and if it is desired to heat said water the provided with handles 13 on opposteam-valve 21 is opened, thereby allowing steam to be discharged violently under the usual pressure through the nozzle 23 into the heating-tube 16 and into its enlargement 18, thereby heating and moving forward the water contained in said tube, and part of said water will be discharged through the apertures or perforations 17 and also through the free end of said tube. This creates a circulation through the said tube in a manner similar to the action of the well-known steam-injector, and additional water will be drawn into the tube through its enlargement 18, and in this manner the operation is continued as long as desired.

I have found that this construction provides a noiseless water-heater and is also very eflicient. Heretofore the noise caused by discharging steam at high pressure into a body of cold water has been very annoying, and I invented my improved device for the purpose of doing away with all such noise.

The dishes to be washed are first placed in the wire basket 12, and then said basket is deposited upon the cradle within the washing-sink 1 with the ends of said basket in contact with the vertical slats 11. Then the eradle containing the basket of dishes is swung back and forth by means ofits handle 14:,thereby forcibly bringing said dishes into contact with the hot water and also causing large volumes of Water to be thrown into contact with the rounded corners 24, and said water striking said rounded corners will be deflected upwardly and strike the upper opposite rounded corners 25 and be thereby deflected inwardly and outwardly and dropped in large volumes directly upon the dishes contained within said basket, and this operation will be repeated as long as said swinging movement of said cradle is continued. The heavy material from the plates, such as small pieces of meats, will be collected in the still-water trough i and will not be thrown onto the dishes. After the dishes have been washed the basket should then be removed from the sink 1 and placed in the rinsing-sink and supported by the cradle therein contained. The construction of the cradle in the rinsing-sink is identical with that contained in the washing-sink, with the exception that the handle 14 is placed upon the opposite side of the cradle. The operation of rinsing is almost identical with that of washing and is performed by swinging the cradle in a manner identical with that in which the washing-cradle is swung. The

rinse-water will be thrown over the dishes in the same manner as the wash-water and as specially illustrated in Fig. 2.

The division-piece between the sinks in the trough 4 avoids the necessity of providing two separate drain connections for each sink. When it is desired to drain the sinks, all that is necessary is to first open the drain-cock 5 and permit all the soiled water to evacuate the washing-sink and then remove the plug 7 from the aperture 6 in the division-piece between the sinks, and obviously the rinse-wafor will flow from said aperture and pass through the trough in the bottom of the washing-sink and finally make its exit through the drain-cock 5. Said drain-cock may be connected to the sewer in any known manner, or the waste-water may be discharged into any suitable slop-receptacle.

The sink 1 is provided with the usual over- [low 26, and the partition 3 is provided with an aperture 27, and the latter is hooded or shielded by means of a shield 28, which is preferably made of metal and solderedin position over the said aperture 27. The purpose of this hood is to prevent the splashing of the dirty dish-water into and through said aperture 27 and into the clean rinsing-water contained within the rinsing-sink 2.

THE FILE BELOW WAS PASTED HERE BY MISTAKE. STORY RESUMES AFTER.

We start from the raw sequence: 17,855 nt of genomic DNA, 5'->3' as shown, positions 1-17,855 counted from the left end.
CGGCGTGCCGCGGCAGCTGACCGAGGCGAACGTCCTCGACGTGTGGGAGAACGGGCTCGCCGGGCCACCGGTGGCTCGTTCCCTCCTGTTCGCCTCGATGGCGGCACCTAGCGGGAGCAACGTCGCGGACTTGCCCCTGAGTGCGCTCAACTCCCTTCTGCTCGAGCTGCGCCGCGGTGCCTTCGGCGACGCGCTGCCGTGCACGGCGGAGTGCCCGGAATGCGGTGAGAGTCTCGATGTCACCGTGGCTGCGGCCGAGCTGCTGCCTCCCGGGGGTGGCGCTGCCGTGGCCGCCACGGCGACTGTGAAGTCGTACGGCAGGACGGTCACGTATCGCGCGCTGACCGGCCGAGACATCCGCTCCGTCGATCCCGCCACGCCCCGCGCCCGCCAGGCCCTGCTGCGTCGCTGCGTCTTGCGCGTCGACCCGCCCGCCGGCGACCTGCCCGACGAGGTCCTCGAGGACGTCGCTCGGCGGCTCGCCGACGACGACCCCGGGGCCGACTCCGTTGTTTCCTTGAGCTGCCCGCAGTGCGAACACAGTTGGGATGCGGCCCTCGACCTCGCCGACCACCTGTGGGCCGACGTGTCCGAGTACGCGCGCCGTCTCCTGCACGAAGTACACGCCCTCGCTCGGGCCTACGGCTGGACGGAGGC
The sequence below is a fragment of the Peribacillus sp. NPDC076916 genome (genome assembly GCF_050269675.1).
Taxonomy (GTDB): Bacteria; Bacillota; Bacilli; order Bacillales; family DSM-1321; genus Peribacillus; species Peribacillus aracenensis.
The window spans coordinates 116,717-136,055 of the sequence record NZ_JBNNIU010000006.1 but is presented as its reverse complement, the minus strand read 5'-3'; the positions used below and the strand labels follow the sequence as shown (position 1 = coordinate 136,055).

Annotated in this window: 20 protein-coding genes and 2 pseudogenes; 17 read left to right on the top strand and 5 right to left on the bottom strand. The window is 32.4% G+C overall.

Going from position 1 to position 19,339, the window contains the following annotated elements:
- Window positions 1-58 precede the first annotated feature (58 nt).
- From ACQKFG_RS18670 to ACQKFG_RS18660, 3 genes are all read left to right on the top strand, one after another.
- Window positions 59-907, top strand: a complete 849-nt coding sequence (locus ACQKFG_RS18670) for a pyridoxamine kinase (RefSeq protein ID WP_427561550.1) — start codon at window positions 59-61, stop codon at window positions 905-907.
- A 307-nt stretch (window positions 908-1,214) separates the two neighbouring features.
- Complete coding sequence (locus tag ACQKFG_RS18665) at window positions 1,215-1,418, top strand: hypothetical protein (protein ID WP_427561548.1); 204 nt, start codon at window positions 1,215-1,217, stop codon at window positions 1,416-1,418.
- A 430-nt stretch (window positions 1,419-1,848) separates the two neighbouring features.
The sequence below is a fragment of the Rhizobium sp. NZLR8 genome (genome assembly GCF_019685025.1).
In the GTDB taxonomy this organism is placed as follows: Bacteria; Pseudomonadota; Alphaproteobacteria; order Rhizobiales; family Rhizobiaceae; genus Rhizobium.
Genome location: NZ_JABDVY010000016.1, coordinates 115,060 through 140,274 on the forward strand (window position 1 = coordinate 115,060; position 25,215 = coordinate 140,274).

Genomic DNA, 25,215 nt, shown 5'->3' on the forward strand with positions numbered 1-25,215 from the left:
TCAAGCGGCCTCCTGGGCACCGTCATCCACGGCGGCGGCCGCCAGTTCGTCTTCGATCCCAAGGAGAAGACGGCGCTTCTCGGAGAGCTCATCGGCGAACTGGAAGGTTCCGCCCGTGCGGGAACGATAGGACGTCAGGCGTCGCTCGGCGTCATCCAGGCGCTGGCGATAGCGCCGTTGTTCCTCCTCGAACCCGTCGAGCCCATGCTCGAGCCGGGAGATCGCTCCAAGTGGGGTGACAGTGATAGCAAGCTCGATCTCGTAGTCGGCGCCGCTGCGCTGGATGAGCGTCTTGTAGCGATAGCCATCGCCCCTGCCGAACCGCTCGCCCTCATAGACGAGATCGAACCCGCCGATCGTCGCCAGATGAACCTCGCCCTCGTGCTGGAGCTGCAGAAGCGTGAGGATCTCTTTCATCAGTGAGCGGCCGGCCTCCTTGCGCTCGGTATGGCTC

It will be observed that the overflow 26 is in a plane slightly above that in which the aperture 27is located. By such construction when clear water is heated in the washingsink 1 it may be allowed to flow into the rinsing-sink through said aperture 27.

I do not herein claim the water-heating device, but reserve my rights to the same, as I intend to claim the same in a subsequent application to be filed at an early date.

I claim 1. A dish-washer having two sinks separated by a partition, a trough located below both of said sinks and forming a refuse-receptacle, a division-piece upon said partition extending into said trough and dividing the same, said division-piece having an aperture, a plug for said aperture, and a drain-cock for said trough, whereby a single waste-cock is made to act for both sinks, all in combination with a suitable means for holding and washing the dishes, substantially as described.

2. In a-dish-washer having two sinks, the partition 3 having the aperture 27 and a hood 26 arranged over said aperture, substantially as described.

In testimony whereof I affix my signature in presence of two witnesses.

CHARLES H. BLANCHARD.

Witnesses:

M. G. IRION, JOHN C. HIGDON.

Referenced by
Citing PatentFiling datePublication dateApplicantTitle
US2520354 *Apr 28, 1948Aug 29, 1950Magnus Chemical Company IncAir operated apparatus for cleaning small parts by jiggling in a turbulent cleaning solution
US2678050 *Dec 17, 1948May 11, 1954Walter I KnappPortable dishwashing machine
US3613700 *Dec 15, 1969Oct 19, 1971David W De RemoFilter cleaning apparatus
US4753258 *Aug 6, 1985Jun 28, 1988Aigo SeiichiroTreatment basin for semiconductor material
US5154200 *May 22, 1991Oct 13, 1992Glastender, Inc.Glassware washing apparatus
US6092541 *Jul 22, 1998Jul 25, 2000S. C. Johnson Commercial Markets, Inc.Compact kitchenware washing station
US6095162 *Nov 18, 1998Aug 1, 2000Norwood Dry Cleaning UnlimitedApparatus and method for cleaning window blinds
Classifications
Cooperative ClassificationA47L15/241